'Sysbug' Trojan horse says something about Mary

An e-mail with the subject line: "Re[2]: Mary" from James2003, may actually contain a program that takes over a person's PC.

Graeme Wearden Special to CNET News.com
An e-mail claiming to contain pictures of the author having wild sex may actually contain a program that takes over a person's PC, antivirus companies warned Tuesday.

"Sysbug," which comes with the subject line of 'Re[2] Mary,' pretends to be a personal e-mail from a friend called James who has attached photographic evidence of a recent tryst. The e-mail actually contains a malicious program that will allow a PC to be taken over. Systems affected are Windows 2000, Windows 95, Windows 98, Windows Me, Windows NT and Windows XP.

Security firm Sophos said Tuesday that many copies of the message have been circulating by e-mail. So far, Sophos has received numerous reports of companies blocking the message at their e-mail gateway, but little evidence so far of PCs being compromised.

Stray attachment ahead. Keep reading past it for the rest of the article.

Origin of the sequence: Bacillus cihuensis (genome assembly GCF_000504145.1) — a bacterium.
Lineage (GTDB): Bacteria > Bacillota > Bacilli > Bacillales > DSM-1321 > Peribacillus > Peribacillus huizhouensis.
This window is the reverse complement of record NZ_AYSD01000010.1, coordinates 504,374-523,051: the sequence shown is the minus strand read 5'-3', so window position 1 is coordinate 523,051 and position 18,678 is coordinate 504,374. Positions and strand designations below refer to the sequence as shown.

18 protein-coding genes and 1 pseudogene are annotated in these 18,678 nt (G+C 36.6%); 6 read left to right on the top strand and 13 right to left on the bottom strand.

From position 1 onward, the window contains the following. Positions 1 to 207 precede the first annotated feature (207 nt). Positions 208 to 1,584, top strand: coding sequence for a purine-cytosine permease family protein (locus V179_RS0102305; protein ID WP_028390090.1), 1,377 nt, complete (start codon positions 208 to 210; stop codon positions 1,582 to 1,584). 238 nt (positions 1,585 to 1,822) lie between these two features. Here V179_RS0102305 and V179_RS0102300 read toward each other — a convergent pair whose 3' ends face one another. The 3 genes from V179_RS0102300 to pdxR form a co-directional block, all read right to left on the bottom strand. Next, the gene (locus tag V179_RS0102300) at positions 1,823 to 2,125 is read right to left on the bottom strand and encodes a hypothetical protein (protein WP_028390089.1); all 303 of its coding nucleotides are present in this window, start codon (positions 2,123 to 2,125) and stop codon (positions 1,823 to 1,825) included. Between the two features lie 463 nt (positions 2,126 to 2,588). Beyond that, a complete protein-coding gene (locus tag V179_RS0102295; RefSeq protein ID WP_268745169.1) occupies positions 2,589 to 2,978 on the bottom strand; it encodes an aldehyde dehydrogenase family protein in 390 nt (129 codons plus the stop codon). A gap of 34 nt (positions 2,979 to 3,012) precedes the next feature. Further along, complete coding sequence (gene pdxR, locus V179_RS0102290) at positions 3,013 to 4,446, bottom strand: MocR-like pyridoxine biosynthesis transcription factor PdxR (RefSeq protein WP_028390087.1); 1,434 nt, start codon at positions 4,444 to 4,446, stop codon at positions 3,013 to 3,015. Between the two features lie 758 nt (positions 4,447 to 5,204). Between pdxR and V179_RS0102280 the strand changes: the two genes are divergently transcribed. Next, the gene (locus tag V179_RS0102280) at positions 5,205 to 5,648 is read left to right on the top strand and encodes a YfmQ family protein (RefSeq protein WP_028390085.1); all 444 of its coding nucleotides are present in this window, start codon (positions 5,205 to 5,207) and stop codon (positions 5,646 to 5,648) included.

"There's so much sordid stuff of this nature already on the Internet that many users may actually think this is a piece of spam and just ignore it," said Graham Cluley, senior technology consultant at Sophos.

Even though Sysbug, also called Backdoor-CAG is unlikely to become a major security threat, IT managers need to be alert, as any one of their staff could make the mistake of opening the attachment.

Kevin Hogan from Symantec's Security Response team said the Trojan is unlikely to spread much further because it does not self-replicate: "I don't see it getting worse because it relies on manual spamming--unless they re-spam it," he said.

Graeme Wearden of ZDNet UK reported from London.